China shouldn’t view us through US lens. That would be a great disservice, says S Jaishankar | India News

Despite his hectic schedule, external affairs minister S Jaishankar put long flights and airport layovers to good use to finish his book, The India Way: Strategies for an Uncertain World. In an interview to Indrani Bagchi, he talks about India’s role in a changing world.
It is good to see a serving minister write a book. Why did you write it?
This book has been more than two and a half years in the making. My purpose is obviously to shape the foreign policy debate in the country. And to underline the rapid pace at which our world is changing. India matters more in such a world and it is important for us to understand that. So, our views, commitments and expectations must be clearly articulated.
What is this change? Why is it important and how does it matter to Indians now?
There are five key developments underway. The rise of China, the repositioning of America, the rebalancing of the world including India’s role in it, the relevance of rules, and the changing metrics of power. All of them need to be analysed and understood. We can’t simply continue on the basis of past experience. Foreign policy is too serious to be run on just mantras and muscle memory.
What do you mean by changing metrics of power?
When I started out in diplomacy, in Moscow actually, we gave primacy to military capability and its derived political influence. The end of the Cold War led to greater awareness of economic and soft power. Today, trade relationships, connectivity projects, technology choices and financial exposure are key factors. How to assess power
has become a more complex exercise.
How do you deal with China in a post-Ladakh crisis context? I ask this because, as India’s longest serving ambassador in Beijing, you know our China dynamic better than most.
Over the last three decades, we had steadily normalised our relationship on the assumption of peace and tranquillity prevailing on the border. This was the basis for the policies of successive governments. The state of the border and the future of our ties, therefore, cannot be separated. That is the reality. But as my book underlines, reaching an equilibrium with China is not going to be easy. We will be tested and we must stand our ground. Part of the answer is for us to also occupy more of their mind space.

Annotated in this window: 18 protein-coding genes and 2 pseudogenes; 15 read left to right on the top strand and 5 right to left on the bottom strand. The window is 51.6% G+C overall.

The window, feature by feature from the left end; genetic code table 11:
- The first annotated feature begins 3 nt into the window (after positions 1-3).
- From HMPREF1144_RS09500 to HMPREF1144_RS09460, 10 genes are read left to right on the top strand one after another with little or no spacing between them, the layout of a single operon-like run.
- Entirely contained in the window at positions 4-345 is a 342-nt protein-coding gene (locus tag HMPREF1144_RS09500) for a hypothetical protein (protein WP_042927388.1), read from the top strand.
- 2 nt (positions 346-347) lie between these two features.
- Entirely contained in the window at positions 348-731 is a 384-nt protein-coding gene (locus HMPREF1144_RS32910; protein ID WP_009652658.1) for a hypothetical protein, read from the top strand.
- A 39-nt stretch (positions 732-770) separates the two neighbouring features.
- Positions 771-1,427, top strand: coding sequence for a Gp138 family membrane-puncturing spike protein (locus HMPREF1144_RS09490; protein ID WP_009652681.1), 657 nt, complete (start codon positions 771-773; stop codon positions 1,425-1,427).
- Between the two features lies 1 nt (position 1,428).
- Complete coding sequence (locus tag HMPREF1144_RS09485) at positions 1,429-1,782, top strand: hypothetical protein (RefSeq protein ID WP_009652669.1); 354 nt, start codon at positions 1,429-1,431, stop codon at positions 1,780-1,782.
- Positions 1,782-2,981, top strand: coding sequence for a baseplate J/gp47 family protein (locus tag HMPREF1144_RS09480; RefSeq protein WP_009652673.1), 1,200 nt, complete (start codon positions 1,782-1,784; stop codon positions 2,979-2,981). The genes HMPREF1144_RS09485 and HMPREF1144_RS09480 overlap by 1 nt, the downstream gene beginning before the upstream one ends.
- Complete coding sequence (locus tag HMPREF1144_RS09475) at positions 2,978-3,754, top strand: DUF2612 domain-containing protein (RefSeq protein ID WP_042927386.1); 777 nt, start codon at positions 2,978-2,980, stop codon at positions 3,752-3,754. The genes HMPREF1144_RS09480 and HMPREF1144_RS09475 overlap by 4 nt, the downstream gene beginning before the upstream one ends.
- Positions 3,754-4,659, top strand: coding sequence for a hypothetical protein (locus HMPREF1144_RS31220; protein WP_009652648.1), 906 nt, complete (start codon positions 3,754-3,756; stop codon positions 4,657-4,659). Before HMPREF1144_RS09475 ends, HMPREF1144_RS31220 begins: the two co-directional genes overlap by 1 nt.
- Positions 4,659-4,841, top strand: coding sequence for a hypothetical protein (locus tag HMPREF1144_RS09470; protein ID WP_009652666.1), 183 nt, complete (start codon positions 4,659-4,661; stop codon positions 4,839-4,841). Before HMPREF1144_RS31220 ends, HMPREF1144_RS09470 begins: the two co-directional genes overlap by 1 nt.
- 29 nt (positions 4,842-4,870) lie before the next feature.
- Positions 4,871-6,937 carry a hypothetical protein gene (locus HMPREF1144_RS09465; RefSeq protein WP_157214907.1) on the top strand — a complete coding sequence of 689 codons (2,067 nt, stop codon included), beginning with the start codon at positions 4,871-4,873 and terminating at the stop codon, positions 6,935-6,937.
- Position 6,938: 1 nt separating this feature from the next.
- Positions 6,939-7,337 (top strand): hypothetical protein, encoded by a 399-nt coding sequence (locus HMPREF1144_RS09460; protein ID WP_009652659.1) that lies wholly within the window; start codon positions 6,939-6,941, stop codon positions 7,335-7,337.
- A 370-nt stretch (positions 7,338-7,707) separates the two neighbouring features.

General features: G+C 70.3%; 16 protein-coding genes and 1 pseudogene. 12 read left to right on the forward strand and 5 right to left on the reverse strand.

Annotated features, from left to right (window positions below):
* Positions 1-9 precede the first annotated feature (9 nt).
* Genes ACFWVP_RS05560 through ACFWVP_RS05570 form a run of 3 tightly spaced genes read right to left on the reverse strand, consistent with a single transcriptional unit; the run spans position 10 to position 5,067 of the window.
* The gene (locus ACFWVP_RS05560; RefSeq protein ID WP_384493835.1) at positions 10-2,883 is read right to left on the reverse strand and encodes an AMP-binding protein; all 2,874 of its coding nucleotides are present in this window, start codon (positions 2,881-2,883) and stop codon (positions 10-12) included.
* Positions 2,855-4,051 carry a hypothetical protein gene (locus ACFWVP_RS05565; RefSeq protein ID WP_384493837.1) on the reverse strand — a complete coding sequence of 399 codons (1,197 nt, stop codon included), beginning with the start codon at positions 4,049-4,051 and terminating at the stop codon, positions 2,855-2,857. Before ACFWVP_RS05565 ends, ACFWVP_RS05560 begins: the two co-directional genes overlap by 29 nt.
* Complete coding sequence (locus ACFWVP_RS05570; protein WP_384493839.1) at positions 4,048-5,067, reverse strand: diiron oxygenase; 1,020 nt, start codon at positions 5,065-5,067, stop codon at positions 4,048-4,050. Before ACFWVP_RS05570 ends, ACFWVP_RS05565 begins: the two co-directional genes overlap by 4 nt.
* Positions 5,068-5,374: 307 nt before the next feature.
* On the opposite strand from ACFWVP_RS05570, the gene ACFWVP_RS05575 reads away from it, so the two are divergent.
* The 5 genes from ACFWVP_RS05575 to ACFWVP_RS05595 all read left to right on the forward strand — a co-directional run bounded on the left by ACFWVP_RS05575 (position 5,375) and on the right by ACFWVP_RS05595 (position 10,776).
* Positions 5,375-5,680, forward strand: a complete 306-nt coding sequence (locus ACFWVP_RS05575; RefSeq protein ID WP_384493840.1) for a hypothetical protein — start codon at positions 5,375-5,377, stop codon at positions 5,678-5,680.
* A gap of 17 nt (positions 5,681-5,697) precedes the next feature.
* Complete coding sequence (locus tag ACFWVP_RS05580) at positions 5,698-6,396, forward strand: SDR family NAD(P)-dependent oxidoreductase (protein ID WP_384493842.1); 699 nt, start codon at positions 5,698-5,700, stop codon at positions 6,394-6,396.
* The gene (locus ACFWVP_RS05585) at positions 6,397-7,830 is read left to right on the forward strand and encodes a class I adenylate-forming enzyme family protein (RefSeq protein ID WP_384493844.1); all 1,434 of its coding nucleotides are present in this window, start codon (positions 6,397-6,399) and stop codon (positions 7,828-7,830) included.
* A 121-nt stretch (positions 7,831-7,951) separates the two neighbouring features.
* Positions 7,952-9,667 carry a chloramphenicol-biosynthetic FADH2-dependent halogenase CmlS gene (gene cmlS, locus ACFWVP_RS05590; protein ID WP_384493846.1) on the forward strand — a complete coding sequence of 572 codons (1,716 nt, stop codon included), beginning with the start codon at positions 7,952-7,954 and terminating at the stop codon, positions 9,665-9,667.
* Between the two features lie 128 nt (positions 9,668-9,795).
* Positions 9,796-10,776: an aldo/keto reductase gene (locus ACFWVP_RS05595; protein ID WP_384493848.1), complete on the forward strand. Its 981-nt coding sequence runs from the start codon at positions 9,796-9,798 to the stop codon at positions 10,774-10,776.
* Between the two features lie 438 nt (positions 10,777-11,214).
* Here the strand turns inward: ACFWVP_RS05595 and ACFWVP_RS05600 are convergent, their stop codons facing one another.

Is our growing closeness to the US part of the problem?
Look, India is China’s largest neighbour, one with a matching civilisational history. Our ties are fundamentally bilateral in character. The relationship is not only hugely consequential for both nations, but for the world. We must therefore understand each other’s concerns, interests and aspirations accurately. Now, China may have its own issues and problems with the US. But to view us through an American lens would be a serious misreading of India. And clearly do the relationship great disservice.

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And where does the US feature in our calculations?
As I see it, there are two trends at play. One, that the US is engaging the world on very different terms. There is the Trump phenomenon but some signs were visible even under Obama. Two, there has been a sustained American interest in strengthening ties with India. Both sides, each in their own way, are coming to terms with growing multi-polarity. This is an era of convergences and the new vehicles include plurilateral mechanisms.
We first met in Japan in 1999. That relationship has completely transformed and you have been part of that too. Where does Japan fit into this multipolar world?
There is certainly a sea change there. Japan is a strategic factor that can lead to the emergence of a multipolar Asia and a greater role for middle powers.
You have spoken of greater multipolarity but less multilateralism. Will India be a different kind of power?
Absolutely. Some of that is our post-colonial history; some our inherent approach to the world. India must be identified with the quest for a more just global order. That means respect for international law and rules. And contributing to global good, whether in disaster situations, peacekeeping or in responding to pandemics. Development partnerships become particularly important in that context, as does our commitment to better delivery. This is not just idealism, it is enlightened self-interest at work.
You have talked about auditing our past performance and the relevance of non-alignment. How do you see the future?
I have actually been objective about the past, constantly underlining that it has a context. But no idea is immutable. And a big country like India will always be independent in its judgement and choices. To question that is either a lack of self-confidence or playing games. We understand our own interests clearly and are quite capable of acting on that assessment. In doing so, it is all about finding the right balance. One between hard security and soft power; between bilateral, plurilateral and multilateral; national interest and globalisation; and between values and strategies. In essence, that’s what my book is all about.

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